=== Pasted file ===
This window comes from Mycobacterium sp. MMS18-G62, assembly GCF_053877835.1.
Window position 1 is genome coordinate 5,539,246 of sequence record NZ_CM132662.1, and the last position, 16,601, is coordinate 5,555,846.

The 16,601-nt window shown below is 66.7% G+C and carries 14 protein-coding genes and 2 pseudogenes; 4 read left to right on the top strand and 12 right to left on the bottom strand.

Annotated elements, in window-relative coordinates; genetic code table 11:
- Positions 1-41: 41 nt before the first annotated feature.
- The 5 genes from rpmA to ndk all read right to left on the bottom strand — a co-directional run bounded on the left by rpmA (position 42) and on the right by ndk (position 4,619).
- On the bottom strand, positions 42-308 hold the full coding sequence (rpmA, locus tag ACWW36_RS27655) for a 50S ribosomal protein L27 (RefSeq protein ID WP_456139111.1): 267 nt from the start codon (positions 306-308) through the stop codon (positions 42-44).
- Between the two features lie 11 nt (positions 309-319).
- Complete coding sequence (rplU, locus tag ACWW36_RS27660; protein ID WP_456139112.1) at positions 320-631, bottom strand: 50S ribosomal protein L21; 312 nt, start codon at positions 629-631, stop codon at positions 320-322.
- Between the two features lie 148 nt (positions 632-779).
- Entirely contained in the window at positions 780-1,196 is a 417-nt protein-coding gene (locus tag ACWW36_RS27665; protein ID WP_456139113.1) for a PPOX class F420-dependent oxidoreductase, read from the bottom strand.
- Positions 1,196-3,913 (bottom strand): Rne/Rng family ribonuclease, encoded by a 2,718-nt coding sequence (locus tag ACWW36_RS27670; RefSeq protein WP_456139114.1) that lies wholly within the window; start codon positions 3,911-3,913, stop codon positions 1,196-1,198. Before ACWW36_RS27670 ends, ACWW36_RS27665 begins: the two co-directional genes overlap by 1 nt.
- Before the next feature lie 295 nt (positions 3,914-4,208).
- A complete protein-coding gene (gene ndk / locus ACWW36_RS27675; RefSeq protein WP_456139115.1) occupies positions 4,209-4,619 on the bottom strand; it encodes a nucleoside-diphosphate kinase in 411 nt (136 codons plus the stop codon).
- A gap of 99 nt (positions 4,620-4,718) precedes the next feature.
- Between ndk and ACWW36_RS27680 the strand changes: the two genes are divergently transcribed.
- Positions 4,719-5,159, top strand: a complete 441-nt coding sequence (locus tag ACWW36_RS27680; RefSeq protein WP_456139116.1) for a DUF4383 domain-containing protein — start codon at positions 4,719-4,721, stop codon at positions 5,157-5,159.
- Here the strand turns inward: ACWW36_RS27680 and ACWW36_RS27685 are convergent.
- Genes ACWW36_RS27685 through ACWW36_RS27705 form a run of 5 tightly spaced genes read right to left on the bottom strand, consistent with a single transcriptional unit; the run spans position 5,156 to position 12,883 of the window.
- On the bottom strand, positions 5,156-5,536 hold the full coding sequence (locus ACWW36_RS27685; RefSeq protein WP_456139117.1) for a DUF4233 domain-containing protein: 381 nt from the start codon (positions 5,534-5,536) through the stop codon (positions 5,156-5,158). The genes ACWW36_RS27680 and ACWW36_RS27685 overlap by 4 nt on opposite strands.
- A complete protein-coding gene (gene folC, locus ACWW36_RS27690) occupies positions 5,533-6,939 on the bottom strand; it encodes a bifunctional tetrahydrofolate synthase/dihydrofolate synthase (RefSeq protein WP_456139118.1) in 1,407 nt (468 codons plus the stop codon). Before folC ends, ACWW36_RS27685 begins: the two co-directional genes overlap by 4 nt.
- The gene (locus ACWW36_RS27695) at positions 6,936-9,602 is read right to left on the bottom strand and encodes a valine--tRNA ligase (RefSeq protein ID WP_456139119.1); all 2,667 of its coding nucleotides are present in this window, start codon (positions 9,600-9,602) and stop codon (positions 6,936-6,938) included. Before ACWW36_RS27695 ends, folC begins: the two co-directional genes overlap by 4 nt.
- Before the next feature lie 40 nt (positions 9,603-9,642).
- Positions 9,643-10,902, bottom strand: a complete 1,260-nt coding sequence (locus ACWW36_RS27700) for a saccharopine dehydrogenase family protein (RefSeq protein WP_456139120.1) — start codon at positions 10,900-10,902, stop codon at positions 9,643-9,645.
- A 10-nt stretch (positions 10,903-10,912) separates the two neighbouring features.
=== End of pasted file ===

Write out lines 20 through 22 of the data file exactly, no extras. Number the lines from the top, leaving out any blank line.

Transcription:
- On the bottom strand, positions 5,156-5,536 hold the full coding sequence (locus ACWW36_RS27685; RefSeq protein WP_456139117.1) for a DUF4233 domain-containing protein: 381 nt from the start codon (positions 5,534-5,536) through the stop codon (positions 5,156-5,158). The genes ACWW36_RS27680 and ACWW36_RS27685 overlap by 4 nt on opposite strands.
- A complete protein-coding gene (gene folC, locus ACWW36_RS27690) occupies positions 5,533-6,939 on the bottom strand; it encodes a bifunctional tetrahydrofolate synthase/dihydrofolate synthase (RefSeq protein WP_456139118.1) in 1,407 nt (468 codons plus the stop codon). Before folC ends, ACWW36_RS27685 begins: the two co-directional genes overlap by 4 nt.
- The gene (locus ACWW36_RS27695) at positions 6,936-9,602 is read right to left on the bottom strand and encodes a valine--tRNA ligase (RefSeq protein ID WP_456139119.1); all 2,667 of its coding nucleotides are present in this window, start codon (positions 9,600-9,602) and stop codon (positions 6,936-6,938) included. Before ACWW36_RS27695 ends, folC begins: the two co-directional genes overlap by 4 nt.